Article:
Teledentistry is Lowering Costs and Increasing Oral Health Access for Millions
Dr. Paul Glassman hopes lowered barriers and costs through Teledentistry will ensure everyone gets the preventive care they need.
Dr. Paul Glassman has seen firsthand how powerful Preventistry® can be. For the first 20 years of his career as a dentist, Glassman treated patients who’d missed out on preventive care along the way and were, as he put it, at the end of a long period of deterioration. Hospital admissions and anesthesia were often the only option — until teledentistry changed that.
Glassman now leads a policy and public health research center at the University of the Pacific in San Francisco, aiming to bring teledentistry — the practice of remotely delivering dental care — to underserved communities. A leader in the field, he’s witnessed patients get treated earlier, more affordably and more comfortably. He’s seen people with mental disabilities receive treatment in their own living rooms, and underprivileged children transition from tears to smiles when meeting a hygienist for the first time at their local Head Start center.
Tell us about a patient you or your team have worked with who’s benefited from teledentistry?
There’s a young man in his mid-20s with intellectual disabilities who’d had all his previous dental care done under general anesthesia in a hospital. A dental office wasn’t an option — it was new, he couldn’t understand what was going on, and the dentist looked at him and said, “I can’t work on him. I’ll never be able to treat him in my dental chair.”
And yet the photograph I have is of a dental hygienist in [this young man’s] living room — him sitting in his favorite chair where he watches TV. The hygienist is taking X-rays and was able to clean his teeth and provide full preventive services in his home. It’s possible this young man may never have to go back to the operating room for dental care again.
How does teledentistry help vulnerable communities?
If you ask people who are not getting dental care why they’re not, the most common answer is that it costs too much. We’ve had a dental industry that’s trended toward serving the wealthiest people in the country, who are also the healthiest — the people who need that care the least.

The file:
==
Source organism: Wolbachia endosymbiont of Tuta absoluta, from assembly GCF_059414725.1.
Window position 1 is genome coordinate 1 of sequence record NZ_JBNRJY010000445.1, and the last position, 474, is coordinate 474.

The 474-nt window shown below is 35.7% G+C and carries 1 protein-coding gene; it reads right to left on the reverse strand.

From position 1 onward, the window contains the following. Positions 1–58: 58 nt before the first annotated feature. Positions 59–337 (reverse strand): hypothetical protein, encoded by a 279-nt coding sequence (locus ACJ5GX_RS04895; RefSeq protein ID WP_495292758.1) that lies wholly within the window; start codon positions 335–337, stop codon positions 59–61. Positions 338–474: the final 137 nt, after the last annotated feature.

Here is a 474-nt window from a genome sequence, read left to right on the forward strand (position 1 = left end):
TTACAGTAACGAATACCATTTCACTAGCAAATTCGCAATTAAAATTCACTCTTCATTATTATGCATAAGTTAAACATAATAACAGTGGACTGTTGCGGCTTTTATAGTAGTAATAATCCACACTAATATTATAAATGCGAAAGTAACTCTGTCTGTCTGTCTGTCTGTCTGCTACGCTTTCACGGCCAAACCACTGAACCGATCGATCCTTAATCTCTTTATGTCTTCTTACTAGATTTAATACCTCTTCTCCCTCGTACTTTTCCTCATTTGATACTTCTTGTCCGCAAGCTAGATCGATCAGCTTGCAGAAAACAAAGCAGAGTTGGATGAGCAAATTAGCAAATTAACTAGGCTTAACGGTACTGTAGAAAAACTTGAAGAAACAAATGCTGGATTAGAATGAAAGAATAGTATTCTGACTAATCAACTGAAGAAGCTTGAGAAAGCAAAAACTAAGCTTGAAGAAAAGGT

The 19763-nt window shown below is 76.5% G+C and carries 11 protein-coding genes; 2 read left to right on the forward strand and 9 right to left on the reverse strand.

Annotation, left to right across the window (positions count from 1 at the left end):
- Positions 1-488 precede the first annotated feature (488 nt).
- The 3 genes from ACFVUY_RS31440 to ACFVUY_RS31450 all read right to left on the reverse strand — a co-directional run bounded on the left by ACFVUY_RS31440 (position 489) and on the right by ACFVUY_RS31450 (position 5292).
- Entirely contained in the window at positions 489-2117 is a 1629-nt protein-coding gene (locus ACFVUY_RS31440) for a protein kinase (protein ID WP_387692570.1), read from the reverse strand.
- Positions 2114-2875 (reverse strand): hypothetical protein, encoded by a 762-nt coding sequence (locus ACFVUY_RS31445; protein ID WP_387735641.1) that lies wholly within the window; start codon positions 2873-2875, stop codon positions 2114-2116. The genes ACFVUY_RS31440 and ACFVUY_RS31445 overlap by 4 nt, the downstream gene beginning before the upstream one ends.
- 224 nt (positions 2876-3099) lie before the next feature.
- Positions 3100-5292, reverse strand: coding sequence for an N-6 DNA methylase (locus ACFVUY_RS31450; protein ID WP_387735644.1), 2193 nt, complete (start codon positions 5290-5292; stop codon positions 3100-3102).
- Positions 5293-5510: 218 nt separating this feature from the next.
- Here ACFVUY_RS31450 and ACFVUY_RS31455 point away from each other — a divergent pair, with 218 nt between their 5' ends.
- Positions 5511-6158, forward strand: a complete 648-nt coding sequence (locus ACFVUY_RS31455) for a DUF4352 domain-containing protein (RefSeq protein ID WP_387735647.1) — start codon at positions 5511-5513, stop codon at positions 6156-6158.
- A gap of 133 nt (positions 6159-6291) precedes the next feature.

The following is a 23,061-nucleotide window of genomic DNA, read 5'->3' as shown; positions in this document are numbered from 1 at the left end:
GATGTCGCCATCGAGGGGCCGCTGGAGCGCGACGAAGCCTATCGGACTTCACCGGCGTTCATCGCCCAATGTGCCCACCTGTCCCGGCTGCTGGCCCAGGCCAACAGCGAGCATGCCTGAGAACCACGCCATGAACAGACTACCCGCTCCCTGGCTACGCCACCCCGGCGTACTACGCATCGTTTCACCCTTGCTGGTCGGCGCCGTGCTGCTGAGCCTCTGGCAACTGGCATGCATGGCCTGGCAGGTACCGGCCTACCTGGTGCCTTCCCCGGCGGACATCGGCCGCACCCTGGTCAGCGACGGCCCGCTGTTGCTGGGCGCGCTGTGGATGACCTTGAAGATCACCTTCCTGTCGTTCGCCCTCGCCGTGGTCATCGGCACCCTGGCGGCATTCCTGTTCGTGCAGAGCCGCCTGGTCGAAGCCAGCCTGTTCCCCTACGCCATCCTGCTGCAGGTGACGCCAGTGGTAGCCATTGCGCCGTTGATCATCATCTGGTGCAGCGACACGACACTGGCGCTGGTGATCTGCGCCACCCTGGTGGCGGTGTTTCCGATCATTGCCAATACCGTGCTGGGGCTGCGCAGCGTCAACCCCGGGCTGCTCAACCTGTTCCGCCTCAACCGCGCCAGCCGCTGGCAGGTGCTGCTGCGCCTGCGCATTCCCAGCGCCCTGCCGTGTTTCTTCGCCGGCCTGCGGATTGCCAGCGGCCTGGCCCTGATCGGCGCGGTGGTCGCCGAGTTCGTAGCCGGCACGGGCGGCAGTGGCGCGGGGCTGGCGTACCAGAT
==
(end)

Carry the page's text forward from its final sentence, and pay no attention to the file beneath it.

By being able to bring care to places that are not getting care, and to lower the cost of doing it, we have the potential for a dental industry that can get back to serving the majority of the population again.
How have you seen teledentistry impact the dental practices that offer it?
Some dentists hear about expanding the scope of their practice for dental hygienists, for example, [and] they get nervous that it’s somehow going to take business away from them.
What we find in the places we’ve done this is that the flow of patients is to the dental office. They're seeing patients in their offices whom they would not have seen otherwise. So it’s actually an increase in their busyness and business. With 60 percent of the population not getting dental care in our country, there’s plenty of work for everyone to do.
What does a healthier community look like to you?
The more people that have access to some kind of service — and by “access” I don’t mean getting people into a dental office, I mean having services that are convenient, affordable and accessible — the better off we are.
Read more about how teledentistry can expand the reach of today’s oral health care system, improve outcomes, and lower costs at https://www.dentaquestpartnership.org/teledentistrywhitepaper.
You can also learn more about the challenges and successes of several teledentistry models in California, Colorado and Oregon by viewing this recorded webinar Teledentistry: Closing Gaps in Oral Health.